How To Prepare For An Acting Audition

Prepare Acting Audition

Prepare audition in a mirror

Prepare audition in a mirror

The audition. Few things can be as nerve-wracking and stressful for an aspiring actor. And the bigger the part, the more nervous you’ll likely be. It’s only natural – your career’s evolution often depends upon nailing an audition and it’s always important that you land the part you’re trying for.

So how can you improve your odds? There are a lot of different tips that you should keep in mind whenever you head to an audition which can help you land the part more effectively. Let’s look at some of the keys to remember.

Start With Your Expectations

Let’s get this in first – you need to be realistic. Absolutely, you should approach any audition with confidence or else you’ll struggle to ace it. But at the same time, you need to be willing to admit that there is a chance you won’t be chosen. The key here is to know this, remain confident in your abilities, and be gracious if you are passed up.

The reason is simple – people who fully expect and know that they’re going to ace the audition and land the part are easily derailed from their career when they don’t get a call back. It can ruin motivation and often make it harder to keep trying. If you’re passionate about your craft you’ll continue to press on, but managing your expectations and being realistic is important nonetheless.

Be confident, but be realistic too.

Preparing For Your Big Moment

Now that we have that out of the way, we can get into the meat of the process. It all starts with how you prepare for your audition. Here are several steps worth keeping in mind when you start preparing for your audition.

  • Have extra headshots and resumes. Odds are that you’ll submit or have already submitted this info, but having a few extras with you in case they’re needed isn’t a bad idea. Just don’t try to force them on the people handling the audition.
  • If possible, know the part. Some casting calls are done blind, where you have little info on the part, but usually you’ll have time to learn your lines and understand the character.
  • Do some research into the project. Try to get a handle on the overall tone and style of the film if possible, and the character. This way you can bring them to life in the way you see fit.
  • Remember that you’re going to the audition to work. You’re not there to constantly seek approval from the casting director – you’re here to perform.
  • Don’t try to change yourself too much. Sure, you need to slip into character to bring them to life. But remember that casting directors often need all sorts of roles filled and often, your unique identity and appearance may be just what they’re looking for.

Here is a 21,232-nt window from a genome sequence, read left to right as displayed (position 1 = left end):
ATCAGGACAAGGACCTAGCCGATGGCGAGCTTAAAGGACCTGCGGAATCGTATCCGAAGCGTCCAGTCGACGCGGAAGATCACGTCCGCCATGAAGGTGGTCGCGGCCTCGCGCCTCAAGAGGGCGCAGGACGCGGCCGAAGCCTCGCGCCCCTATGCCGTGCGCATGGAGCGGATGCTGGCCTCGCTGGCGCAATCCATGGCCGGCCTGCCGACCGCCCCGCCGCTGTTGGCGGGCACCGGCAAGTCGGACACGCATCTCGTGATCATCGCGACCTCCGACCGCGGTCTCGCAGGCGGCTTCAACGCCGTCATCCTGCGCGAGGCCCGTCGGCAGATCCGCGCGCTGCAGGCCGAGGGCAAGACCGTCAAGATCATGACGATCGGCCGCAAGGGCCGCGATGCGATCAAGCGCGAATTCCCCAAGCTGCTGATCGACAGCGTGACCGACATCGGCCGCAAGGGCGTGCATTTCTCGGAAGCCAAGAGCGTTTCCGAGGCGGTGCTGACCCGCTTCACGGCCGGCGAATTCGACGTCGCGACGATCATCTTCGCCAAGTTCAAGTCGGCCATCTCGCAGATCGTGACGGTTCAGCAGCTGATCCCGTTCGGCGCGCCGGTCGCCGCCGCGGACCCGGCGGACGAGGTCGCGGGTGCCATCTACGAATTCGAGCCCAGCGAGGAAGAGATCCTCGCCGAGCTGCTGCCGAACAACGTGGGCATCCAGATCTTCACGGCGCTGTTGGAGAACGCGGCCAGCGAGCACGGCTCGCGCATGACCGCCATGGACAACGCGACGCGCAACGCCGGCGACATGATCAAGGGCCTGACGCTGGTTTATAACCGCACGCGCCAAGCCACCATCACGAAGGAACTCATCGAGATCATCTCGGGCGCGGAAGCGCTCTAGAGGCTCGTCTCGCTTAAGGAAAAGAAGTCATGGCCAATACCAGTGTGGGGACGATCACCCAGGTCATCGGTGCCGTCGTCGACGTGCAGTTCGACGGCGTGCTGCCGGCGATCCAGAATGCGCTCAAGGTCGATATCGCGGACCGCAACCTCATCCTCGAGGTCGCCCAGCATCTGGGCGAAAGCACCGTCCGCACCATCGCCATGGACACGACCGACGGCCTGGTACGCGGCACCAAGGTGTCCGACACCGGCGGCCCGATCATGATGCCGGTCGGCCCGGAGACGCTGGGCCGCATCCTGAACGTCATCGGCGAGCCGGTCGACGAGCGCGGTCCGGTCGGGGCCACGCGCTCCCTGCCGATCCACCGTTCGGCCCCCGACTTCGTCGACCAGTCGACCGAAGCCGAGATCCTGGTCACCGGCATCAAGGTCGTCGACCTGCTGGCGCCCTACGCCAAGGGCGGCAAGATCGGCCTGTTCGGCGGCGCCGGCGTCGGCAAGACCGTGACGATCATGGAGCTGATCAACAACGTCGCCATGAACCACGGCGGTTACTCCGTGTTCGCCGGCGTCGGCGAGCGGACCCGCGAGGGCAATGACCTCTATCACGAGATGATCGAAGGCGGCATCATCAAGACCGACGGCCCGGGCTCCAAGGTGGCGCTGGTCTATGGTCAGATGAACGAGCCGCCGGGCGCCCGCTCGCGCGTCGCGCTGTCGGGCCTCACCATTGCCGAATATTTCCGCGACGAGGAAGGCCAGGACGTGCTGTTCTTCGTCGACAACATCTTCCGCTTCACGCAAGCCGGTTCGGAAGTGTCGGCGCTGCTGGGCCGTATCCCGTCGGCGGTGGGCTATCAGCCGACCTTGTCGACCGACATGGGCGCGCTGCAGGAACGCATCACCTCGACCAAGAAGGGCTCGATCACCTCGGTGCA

• Practice, practice, practice. Get in front of a full length mirror and go over the lines. Perform them with a friend or family member. Film yourself and re-watch the video. The key is getting your performance down perfectly, and practice is the only way to do so.

The Audition

Those steps will help you get into the right position for the audition itself. Once you arrive, you’ll only have a short period of time to provide your best performance so it’s important that you understand the right way to go about doing so. Remembering a few things ahead of time and applying them when you arrive will help make sure that you get the best possible results from your efforts. Here are some of the keys to remember.

  • Go in with confidence. Yes, we talked about realistic expectations, but you need to have confidence that your interpretation of the character is the right one. Without that confidence, you won’t fully commit.
  • That also translates into this tip – don’t apologize, ever. Make your decision about the character, take full responsibility for the choices you make, and never apologize for doing so. Sure, your unique interpretation may seem odd once you finish. The casting director may be silent. But in the end, apologizing means you doubted yourself. Don’t doubt yourself.
  • Don’t have excuses. Casting directors hate hearing an excuse before you even start your performance, and they don’t like hearing them afterwards either. You don’t have to tell them you have a cold or that you were up all night nervously anticipating the moment. They only care about your performance.
  • Make bolder choices. You need to bring your own personal reflections to the character you’re reading for. Just reading in a plain fashion and hoping your looks or voice will carry you forwards won’t really help you stand out. Something as simple as a slight facial tic, a particular way of breathing, or something similar could transform your performance and nail the audition.
  • Make the reader the star. It doesn’t matter who is reading with you or how they’re reading – treat them like they’re Brad Pitt. Fully engage and act as though you’re already in front of the camera.

You probably notice something from these tips – that individuality is the key. It really is. Confidence and personality will take you very far. Don’t try to mimic others or try to do a flat reading. If you commit fully, your performance will go over much better.

Afterthoughts

There’s also something to remember about the audition after you’re done – don’t harass the casting director, agent, or anyone involved. You’ll get a callback if they feel that you’re what they’re looking for. Harassing them will only make it easier for them to say no.

Also remember to keep on going. Your career doesn’t end with one audition – continue taking steps towards whatever goals you’re hoping to achieve. Keep acting, keep auditioning, and keep trying. In doing so you’ll build up more experience and more skills that you can apply to the next audition.

The tips above should help you prepare for your acting audition. It’s a big moment, but be sure you don’t let it get the best of you.